The two most common prostate issues for men are enlarged prostate, also known as benign prostatic hypertrophy (BPH), and prostate cancer. A sign that either might be developing is difficulty urinating. That could mean having sudden urges to urinate, not being able to form a full stream, or even feeling like urine stays trapped in the bladder causing you to strain to get it all out. As a group, these symptoms are called lower urinary tract symptoms (LUTS).
Here, we’ll talk about how both BPH and prostate cancer are related to erectile dysfunction (ED) and what options you have for treatment if this is an issue for you.
How are enlarged prostate and erectile dysfunction related?
Many men wonder if BPH can cause erectile dysfunction. The short answer? Not really. While the prostate is an important organ for male sexual function, BPH is more of a urination issue than a sexual one. The prostate goes through two major growth spurts during a man’s lifetime: one during puberty and another around 50 or 60 years of age. It is estimated that more than half of men will have some form of BPH in their 50’s (and that percentage only increases with age), which is why we see so many older men complaining of LUTS.
Usually, an enlarged prostate isn’t a problem unless symptoms become burdensome and treatment is needed. That’s where concerns about erectile dysfunction come in. To treat BPH, your options are medications to relax the prostate or stop it from getting bigger, and surgery. Flomax and similar medications are part of a class of drugs called alpha-blockers, which cause the blood vessels of the prostate to constrict, relaxing muscles in the prostate so urination can occur more easily. One side effect of these drugs is less blood to flow into the penis during an erection though, and that could be a problem. Another drug, Avodart, is an anti-testosterone drug that stops the prostate from growing. However, lower testosterone levels in the body may cause ED as well. Lastly, surgical procedures can also cause ED due to damage to structures around the penis, which I will go into detail below.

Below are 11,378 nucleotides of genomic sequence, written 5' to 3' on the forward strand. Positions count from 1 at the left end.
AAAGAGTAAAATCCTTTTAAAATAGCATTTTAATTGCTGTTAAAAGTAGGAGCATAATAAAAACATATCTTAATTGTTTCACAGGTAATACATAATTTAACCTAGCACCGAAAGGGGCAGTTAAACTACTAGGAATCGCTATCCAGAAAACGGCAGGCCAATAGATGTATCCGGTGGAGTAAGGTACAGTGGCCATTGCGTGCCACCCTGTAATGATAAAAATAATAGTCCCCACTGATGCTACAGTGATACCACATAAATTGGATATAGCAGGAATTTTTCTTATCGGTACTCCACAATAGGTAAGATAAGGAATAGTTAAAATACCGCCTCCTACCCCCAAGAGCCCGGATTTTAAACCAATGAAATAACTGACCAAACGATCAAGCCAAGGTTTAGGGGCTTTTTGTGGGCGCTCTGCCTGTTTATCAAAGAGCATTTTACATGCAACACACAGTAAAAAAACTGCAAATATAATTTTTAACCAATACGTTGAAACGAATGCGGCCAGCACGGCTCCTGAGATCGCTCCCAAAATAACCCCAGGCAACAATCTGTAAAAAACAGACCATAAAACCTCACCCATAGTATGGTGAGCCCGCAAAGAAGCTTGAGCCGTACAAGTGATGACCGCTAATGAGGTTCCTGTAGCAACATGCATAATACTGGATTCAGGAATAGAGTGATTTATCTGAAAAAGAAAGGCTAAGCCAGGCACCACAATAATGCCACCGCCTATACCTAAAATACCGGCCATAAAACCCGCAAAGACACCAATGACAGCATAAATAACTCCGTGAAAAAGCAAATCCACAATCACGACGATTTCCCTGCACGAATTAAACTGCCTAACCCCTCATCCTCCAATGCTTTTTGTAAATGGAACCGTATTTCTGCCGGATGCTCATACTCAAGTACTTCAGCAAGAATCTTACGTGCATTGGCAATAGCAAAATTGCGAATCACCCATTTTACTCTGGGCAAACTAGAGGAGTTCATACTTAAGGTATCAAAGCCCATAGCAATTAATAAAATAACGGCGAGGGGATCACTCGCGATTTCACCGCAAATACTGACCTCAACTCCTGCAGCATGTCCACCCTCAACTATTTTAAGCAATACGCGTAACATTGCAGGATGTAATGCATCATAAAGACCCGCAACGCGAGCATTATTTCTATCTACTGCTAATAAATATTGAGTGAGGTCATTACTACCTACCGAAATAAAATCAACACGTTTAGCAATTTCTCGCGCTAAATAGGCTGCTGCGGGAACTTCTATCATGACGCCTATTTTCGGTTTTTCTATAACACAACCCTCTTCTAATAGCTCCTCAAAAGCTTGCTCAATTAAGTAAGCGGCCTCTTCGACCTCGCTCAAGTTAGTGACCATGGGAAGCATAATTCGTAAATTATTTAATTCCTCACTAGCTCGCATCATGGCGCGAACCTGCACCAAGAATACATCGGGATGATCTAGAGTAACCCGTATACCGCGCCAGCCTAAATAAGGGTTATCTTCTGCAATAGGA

How are prostate cancer and erectile dysfunction related?
If you have issues with your prostate, a general workup can include urine tests, bloodwork, and a physical exam. This exam usually consists of a digital rectal exam (DRE), where a doctor will feel your prostate from inside your anal cavity. If the prostate feels smooth and round, that’s generally a sign that you probably only have BPH. Otherwise, you may need to undergo further testing, and cancer may be a concern. Men who are diagnosed with prostate cancer worry about many areas of their health. I have heard many of these questions over the years: “How bad is it?”, “What options do I have?”, and “What are possible complications of treatment?”
Currently, the mainstays of treatment for prostate cancer are anti-testosterone therapy, surgery, and radiation therapy. Each of these has pros and cons related to treatment success and long-term effects on the body. However, one of the most common complications for all three of these options is erectile dysfunction. We talked about how anti-testosterone therapy can affect erections when we discussed BPH treatments above. Let’s now look at prostate surgery and radiation therapy.
How can prostate surgery and radiation therapy cause ED?